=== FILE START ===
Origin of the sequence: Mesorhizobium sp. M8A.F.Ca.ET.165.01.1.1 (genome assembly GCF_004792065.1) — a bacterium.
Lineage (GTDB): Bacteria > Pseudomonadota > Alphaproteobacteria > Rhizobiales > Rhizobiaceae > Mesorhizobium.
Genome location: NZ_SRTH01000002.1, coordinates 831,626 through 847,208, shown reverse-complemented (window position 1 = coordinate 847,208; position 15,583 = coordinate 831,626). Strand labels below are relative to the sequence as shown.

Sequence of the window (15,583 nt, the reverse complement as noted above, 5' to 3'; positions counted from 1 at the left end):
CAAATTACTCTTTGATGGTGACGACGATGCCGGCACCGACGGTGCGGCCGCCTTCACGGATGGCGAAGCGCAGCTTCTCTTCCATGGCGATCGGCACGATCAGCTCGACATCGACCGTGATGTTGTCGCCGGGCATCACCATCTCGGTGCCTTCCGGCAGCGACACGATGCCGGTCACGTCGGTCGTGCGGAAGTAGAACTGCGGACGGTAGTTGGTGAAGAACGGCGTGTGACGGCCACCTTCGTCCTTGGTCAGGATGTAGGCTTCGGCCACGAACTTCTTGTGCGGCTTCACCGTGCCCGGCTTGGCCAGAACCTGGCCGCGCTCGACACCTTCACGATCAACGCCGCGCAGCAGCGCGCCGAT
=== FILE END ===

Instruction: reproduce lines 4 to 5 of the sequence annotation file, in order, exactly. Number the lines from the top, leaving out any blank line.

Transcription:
Sequence of the window (15,583 nt, the reverse complement as noted above, 5' to 3'; positions counted from 1 at the left end):
CAAATTACTCTTTGATGGTGACGACGATGCCGGCACCGACGGTGCGGCCGCCTTCACGGATGGCGAAGCGCAGCTTCTCTTCCATGGCGATCGGCACGATCAGCTCGACATCGACCGTGATGTTGTCGCCGGGCATCACCATCTCGGTGCCTTCCGGCAGCGACACGATGCCGGTCACGTCGGTCGTGCGGAAGTAGAACTGCGGACGGTAGTTGGTGAAGAACGGCGTGTGACGGCCACCTTCGTCCTTGGTCAGGATGTAGGCTTCGGCCACGAACTTCTTGTGCGGCTTCACCGTGCCCGGCTTGGCCAGAACCTGGCCGCGCTCGACACCTTCACGATCAACGCCGCGCAGCAGCGCGCCGAT